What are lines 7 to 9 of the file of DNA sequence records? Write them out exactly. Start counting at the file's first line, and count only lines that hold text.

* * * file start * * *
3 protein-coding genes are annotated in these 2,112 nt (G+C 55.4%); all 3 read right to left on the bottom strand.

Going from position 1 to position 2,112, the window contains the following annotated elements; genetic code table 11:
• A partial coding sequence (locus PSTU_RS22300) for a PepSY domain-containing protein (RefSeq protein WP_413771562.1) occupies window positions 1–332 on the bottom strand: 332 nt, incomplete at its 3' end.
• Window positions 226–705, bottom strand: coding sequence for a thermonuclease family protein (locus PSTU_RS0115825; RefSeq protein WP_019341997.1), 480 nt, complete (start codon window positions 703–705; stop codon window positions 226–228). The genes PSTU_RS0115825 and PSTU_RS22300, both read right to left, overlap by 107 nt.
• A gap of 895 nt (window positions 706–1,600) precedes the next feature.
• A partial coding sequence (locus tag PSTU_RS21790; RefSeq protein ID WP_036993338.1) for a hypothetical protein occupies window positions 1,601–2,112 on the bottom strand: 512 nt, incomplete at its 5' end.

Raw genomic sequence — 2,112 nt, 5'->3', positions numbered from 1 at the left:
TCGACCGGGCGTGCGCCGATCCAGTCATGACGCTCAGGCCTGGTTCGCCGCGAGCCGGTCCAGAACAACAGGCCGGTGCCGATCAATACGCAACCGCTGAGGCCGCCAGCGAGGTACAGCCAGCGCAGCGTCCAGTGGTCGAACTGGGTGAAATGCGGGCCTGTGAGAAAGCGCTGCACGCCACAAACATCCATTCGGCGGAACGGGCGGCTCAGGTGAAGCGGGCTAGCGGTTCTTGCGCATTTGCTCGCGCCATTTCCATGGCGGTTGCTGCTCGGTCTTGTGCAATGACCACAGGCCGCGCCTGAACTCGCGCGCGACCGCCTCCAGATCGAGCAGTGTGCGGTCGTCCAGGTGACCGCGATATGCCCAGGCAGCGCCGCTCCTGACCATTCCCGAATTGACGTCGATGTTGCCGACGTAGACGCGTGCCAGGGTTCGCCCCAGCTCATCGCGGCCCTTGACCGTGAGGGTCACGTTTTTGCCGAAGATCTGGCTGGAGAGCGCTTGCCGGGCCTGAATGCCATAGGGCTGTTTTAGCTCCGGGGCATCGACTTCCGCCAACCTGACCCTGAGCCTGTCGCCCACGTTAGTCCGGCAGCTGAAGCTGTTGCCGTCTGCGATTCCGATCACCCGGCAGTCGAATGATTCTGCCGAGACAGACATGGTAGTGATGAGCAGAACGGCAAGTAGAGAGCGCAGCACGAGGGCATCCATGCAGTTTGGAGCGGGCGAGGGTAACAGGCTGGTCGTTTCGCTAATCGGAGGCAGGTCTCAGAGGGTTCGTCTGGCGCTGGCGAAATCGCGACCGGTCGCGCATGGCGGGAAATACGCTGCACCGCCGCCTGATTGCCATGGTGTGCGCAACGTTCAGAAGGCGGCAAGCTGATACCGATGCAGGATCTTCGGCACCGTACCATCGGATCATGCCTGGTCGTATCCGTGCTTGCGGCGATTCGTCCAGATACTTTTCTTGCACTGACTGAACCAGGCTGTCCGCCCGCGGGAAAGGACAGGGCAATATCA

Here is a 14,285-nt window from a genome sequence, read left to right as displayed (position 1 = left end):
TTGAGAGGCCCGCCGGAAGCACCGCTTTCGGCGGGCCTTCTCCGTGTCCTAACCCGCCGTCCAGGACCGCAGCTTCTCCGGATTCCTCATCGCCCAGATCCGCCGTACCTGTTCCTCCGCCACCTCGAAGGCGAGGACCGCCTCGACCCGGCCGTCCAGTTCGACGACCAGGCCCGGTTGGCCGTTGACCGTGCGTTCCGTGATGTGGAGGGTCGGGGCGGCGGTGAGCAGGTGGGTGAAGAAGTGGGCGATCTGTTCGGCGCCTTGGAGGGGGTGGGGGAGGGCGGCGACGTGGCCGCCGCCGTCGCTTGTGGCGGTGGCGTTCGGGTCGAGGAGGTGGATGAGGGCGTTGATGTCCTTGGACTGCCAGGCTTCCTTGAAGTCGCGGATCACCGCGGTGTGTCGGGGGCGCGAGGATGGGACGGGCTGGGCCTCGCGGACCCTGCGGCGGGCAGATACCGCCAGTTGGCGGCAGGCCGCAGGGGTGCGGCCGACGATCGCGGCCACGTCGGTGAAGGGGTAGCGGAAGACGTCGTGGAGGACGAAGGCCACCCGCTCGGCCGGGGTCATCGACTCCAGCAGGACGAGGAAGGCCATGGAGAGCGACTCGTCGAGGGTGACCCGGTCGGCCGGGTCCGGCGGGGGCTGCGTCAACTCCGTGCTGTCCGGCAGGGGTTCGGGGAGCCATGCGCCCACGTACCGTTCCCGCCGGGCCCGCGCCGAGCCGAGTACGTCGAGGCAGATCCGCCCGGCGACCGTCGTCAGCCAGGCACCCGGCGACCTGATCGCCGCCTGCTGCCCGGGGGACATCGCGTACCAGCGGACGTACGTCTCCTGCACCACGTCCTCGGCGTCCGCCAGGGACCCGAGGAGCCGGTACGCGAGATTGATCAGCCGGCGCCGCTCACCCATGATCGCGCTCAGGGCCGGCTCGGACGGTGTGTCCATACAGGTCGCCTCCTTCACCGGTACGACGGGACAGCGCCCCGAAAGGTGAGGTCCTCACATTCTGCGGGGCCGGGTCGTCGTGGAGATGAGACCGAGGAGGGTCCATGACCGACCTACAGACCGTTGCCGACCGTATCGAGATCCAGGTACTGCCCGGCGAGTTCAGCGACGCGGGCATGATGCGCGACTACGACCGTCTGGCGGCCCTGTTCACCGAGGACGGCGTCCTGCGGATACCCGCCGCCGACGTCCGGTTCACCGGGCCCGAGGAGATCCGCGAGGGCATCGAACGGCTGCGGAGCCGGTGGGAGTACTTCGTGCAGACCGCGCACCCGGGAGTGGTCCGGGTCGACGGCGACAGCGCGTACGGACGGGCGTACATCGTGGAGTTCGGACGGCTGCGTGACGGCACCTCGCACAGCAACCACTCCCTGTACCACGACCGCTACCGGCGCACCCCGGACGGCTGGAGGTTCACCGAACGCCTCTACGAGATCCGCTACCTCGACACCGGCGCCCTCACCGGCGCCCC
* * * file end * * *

Raw genomic sequence — 2,112 nt, 5'->3', positions numbered from 1 at the left:
TCGACCGGGCGTGCGCCGATCCAGTCATGACGCTCAGGCCTGGTTCGCCGCGAGCCGGTCCAGAACAACAGGCCGGTGCCGATCAATACGCAACCGCTGAGGCCGCCAGCGAGGTACAGCCAGCGCAGCGTCCAGTGGTCGAACTGGGTGAAATGCGGGCCTGTGAGAAAGCGCTGCACGCCACAAACATCCATTCGGCGGAACGGGCGGCTCAGGTGAAGCGGGCTAGCGGTTCTTGCGCATTTGCTCGCGCCATTTCCATGGCGGTTGCTGCTCGGTCTTGTGCAATGACCACAGGCCGCGCCTGAACTCGCGCGCGACCGCCTCCAGATCGAGCAGTGTGCGGTCGTCCAGGTGACCGCGATATGCCCAGGCAGCGCCGCTCCTGACCATTCCCGAATTGACGTCGATGTTGCCGACGTAGACGCGTGCCAGGGTTCGCCCCAGCTCATCGCGGCCCTTGACCGTGAGGGTCACGTTTTTGCCGAAGATCTGGCTGGAGAGCGCTTGCCGGGCCTGAATGCCATAGGGCTGTTTTAGCTCCGGGGCATCGACTTCCGCCAACCTGACCCTGAGCCTGTCGCCCACGTTAGTCCGGCAGCTGAAGCTGTTGCCGTCTGCGATTCCGATCACCCGGCAGTCGAATGATTCTGCCGAGACAGACATGGTAGTGATGAGCAGAACGGCAAGTAGAGAGCGCAGCACGAGGGCATCCATGCAGTTTGGAGCGGGCGAGGGTAACAGGCTGGTCGTTTCGCTAATCGGAGGCAGGTCTCAGAGGGTTCGTCTGGCGCTGGCGAAATCGCGACCGGTCGCGCATGGCGGGAAATACGCTGCACCGCCGCCTGATTGCCATGGTGTGCGCAACGTTCAGAAGGCGGCAAGCTGATACCGATGCAGGATCTTCGGCACCGTACCATCGGATCATGCCTGGTCGTATCCGTGCTTGCGGCGATTCGTCCAGATACTTTTCTTGCACTGACTGAACCAGGCTGTCCGCCCGCGGGAAAGGACAGGGCAATATCA

Here is a 14,285-nt window from a genome sequence, read left to right as displayed (position 1 = left end):